Thursday, July 12, 2007

What is what

If you know what is what, you can do your job better.
In other words, fuck that hypocrisy and say what it is.

"Local is people. Our job is not to deliver content or a product. Our job is to help them make connections with information and each other."

A job is something which is done to make a profit, so the job of a journalist is to say something people (many possibly) want to read.
Writing what happens or what we think or what must be said, that is a hobby, and hobbies do not pay your lunch.

"Newspapers gave us news that mattered to us and would be trivial to anyone else. Newspapers were small and local and served their communities — and their advertisers — better."
Small is nice, small is in a way easier, small pays a small lunch.

"This is very close to the real mission of a newspaper, a mission we have lost as they got bigger and more egotistical and more powerful, as they become one-size-fits-all monopolies."

Well, that happens when you want to make more money.
Local is good, but doesn't pay as National.
National collects more interested people and more fees.
A bigger income, more commercial (or better paid)a bigger salary.

"We need to help people do it themselves. Yes, themselves."
It's like saying you need to help Iraq people to help themselves.
Usually people who like to write, who write as a hobby do not need the help of journalists.
I try to translate it in words out of Hypocrisy.
Since people like to write and other people like to read what those people write, where can we make some money out of it, to save the job that could be lost otherwise?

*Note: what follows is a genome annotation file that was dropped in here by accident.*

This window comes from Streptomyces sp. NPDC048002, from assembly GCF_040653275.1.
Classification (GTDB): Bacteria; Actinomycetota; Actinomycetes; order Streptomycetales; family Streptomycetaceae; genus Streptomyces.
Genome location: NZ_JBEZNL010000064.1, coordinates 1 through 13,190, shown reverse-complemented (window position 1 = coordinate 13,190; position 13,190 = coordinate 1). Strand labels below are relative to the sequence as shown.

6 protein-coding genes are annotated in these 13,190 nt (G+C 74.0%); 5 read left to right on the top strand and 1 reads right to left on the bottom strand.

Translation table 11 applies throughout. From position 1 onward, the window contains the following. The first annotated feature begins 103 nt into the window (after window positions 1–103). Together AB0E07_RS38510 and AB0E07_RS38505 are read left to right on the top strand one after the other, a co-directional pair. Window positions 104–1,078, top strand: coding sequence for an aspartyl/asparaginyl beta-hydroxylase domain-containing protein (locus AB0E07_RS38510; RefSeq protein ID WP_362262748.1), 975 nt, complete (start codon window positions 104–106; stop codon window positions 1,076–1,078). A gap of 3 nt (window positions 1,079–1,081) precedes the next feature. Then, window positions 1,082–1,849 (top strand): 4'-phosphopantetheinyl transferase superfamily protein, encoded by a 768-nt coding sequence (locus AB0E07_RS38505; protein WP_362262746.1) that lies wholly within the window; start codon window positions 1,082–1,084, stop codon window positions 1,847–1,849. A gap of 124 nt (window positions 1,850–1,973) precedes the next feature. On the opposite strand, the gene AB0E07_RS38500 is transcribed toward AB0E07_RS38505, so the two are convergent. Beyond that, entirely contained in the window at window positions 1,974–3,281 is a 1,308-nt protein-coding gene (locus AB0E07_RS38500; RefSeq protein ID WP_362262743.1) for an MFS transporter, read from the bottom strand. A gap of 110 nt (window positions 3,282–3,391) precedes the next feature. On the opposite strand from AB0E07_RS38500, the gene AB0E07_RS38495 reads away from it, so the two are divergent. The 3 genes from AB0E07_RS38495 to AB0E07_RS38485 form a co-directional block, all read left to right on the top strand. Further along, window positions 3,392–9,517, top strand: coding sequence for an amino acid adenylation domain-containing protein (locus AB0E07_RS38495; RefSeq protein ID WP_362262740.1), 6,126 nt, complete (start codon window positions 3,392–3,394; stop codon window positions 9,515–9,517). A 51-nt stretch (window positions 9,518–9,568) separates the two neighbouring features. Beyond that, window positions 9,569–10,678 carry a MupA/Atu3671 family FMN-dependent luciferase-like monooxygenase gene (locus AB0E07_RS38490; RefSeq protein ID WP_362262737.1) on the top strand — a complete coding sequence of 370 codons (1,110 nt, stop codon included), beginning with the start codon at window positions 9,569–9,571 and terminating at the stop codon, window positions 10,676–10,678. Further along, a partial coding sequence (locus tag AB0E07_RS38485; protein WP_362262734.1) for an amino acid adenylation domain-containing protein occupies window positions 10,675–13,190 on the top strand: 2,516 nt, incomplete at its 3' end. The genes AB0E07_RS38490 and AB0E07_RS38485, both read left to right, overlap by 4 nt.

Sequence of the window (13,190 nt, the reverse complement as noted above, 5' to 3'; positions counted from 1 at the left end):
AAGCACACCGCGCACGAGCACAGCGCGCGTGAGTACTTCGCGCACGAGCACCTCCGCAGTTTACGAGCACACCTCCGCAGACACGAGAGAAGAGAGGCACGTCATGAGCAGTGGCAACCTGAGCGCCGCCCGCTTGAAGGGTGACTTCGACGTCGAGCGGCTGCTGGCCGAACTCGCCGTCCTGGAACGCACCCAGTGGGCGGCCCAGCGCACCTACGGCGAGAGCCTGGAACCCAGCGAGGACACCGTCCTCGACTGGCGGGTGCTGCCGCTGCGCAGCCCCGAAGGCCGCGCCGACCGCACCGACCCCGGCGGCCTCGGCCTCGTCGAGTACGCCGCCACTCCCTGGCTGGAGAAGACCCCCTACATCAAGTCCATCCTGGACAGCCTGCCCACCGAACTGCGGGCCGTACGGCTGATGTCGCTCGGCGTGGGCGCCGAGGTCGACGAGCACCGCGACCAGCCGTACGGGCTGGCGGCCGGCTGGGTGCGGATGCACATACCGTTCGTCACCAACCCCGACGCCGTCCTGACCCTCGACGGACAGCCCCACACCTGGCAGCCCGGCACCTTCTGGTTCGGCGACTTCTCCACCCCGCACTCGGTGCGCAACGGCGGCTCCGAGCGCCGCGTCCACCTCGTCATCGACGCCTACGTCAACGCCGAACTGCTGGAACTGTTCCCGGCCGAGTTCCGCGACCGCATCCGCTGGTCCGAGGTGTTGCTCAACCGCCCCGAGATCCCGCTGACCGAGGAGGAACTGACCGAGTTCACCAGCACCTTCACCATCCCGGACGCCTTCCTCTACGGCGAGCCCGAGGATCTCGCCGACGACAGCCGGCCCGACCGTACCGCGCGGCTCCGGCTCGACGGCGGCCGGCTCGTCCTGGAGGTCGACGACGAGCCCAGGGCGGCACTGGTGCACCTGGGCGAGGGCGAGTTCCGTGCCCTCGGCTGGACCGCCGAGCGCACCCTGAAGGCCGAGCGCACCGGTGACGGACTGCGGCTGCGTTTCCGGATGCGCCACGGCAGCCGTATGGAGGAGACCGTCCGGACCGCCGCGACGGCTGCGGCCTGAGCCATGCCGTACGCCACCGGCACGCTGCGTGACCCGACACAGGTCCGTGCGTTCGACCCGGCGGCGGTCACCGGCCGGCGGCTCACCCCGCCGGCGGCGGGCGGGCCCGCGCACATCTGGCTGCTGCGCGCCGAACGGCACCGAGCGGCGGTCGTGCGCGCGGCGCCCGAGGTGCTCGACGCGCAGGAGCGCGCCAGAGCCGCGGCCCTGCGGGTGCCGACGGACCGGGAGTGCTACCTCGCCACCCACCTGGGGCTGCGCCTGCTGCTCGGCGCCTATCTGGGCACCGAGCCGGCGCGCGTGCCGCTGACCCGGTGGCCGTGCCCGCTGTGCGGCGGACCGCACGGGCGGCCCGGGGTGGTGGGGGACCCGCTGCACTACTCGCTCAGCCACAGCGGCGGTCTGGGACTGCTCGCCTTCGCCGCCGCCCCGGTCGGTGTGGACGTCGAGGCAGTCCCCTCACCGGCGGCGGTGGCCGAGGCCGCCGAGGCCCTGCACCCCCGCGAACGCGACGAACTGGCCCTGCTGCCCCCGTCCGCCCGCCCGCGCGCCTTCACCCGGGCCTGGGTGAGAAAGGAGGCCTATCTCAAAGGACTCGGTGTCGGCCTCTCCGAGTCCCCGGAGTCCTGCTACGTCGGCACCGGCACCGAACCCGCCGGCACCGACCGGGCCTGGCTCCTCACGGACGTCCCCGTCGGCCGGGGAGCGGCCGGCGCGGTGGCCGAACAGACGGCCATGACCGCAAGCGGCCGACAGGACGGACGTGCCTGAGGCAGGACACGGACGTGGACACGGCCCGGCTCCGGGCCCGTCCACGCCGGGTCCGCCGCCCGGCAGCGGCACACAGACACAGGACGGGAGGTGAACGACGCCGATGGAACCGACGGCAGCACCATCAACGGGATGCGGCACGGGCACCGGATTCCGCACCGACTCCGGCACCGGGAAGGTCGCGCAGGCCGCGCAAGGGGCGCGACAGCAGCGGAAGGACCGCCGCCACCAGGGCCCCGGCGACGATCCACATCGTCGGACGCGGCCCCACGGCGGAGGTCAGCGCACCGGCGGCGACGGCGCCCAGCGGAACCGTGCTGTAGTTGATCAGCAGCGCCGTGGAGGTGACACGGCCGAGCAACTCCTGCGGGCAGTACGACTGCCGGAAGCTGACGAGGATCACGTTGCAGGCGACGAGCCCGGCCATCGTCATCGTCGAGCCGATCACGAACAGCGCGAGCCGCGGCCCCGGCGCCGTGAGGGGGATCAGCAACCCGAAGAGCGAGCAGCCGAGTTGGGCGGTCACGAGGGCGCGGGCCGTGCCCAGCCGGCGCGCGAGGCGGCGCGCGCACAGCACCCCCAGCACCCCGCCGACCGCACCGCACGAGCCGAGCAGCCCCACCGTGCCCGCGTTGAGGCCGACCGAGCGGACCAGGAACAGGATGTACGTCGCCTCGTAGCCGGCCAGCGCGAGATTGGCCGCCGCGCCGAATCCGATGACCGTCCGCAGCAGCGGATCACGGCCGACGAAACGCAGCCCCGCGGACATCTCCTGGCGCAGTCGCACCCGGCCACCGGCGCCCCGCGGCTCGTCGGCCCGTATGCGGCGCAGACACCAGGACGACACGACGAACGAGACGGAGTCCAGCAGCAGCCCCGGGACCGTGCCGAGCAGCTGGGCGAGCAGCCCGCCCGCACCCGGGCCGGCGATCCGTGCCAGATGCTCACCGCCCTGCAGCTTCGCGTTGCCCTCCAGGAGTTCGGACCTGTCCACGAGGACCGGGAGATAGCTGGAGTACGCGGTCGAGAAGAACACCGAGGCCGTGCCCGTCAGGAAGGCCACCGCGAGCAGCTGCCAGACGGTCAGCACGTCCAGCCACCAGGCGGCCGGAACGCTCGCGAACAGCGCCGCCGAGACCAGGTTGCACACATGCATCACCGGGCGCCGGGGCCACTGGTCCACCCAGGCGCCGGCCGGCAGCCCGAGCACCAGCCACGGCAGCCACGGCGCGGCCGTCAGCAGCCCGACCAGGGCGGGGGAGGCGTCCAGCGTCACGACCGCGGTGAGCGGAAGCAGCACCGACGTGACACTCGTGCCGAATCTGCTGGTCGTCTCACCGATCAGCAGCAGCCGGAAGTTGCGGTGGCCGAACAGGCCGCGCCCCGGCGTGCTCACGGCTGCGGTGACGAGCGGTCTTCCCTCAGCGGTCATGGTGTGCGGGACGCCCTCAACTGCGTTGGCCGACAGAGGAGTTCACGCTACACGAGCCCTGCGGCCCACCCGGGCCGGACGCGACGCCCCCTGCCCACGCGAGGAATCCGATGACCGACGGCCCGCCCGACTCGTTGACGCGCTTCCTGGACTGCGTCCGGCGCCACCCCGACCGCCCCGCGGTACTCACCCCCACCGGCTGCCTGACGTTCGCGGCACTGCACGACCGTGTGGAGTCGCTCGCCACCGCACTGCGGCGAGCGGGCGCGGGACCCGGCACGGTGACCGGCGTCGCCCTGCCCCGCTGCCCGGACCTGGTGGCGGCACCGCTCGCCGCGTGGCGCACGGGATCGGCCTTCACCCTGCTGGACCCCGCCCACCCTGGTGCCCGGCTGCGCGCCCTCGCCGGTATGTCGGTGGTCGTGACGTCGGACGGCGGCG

If the role of a journalist is to comment the news, to report the news, where is his place once others do it as a hobby and thanks to computers and the space on the Net can do it for free?
What to do when the competition gets hard and you want to save yourself a little space in this jungle which is today's news?

"I now believe that he who figures out how to help people organize themselves — letting them connect with each other and with what they all know — will end up with news, listings, reviews, data, gossip, and more as byproducts."

I guess a journalist is the wrong person to do that.
Google and many others give space and bandwidth and software to do it.
And many people found out they like to do it, and they also found out there is a way to get money out of it.
Not a salary, but new ways to earn, just like the newspapers of the past.
Space for advertising, space for services, space for comments, your comments in exchange of your interest.
The terrible thing is that a fifty years old journalist will have to compete with a fifteen years old guy who is writing news for a teens' audience.
And the drama is that he will very likely loose...
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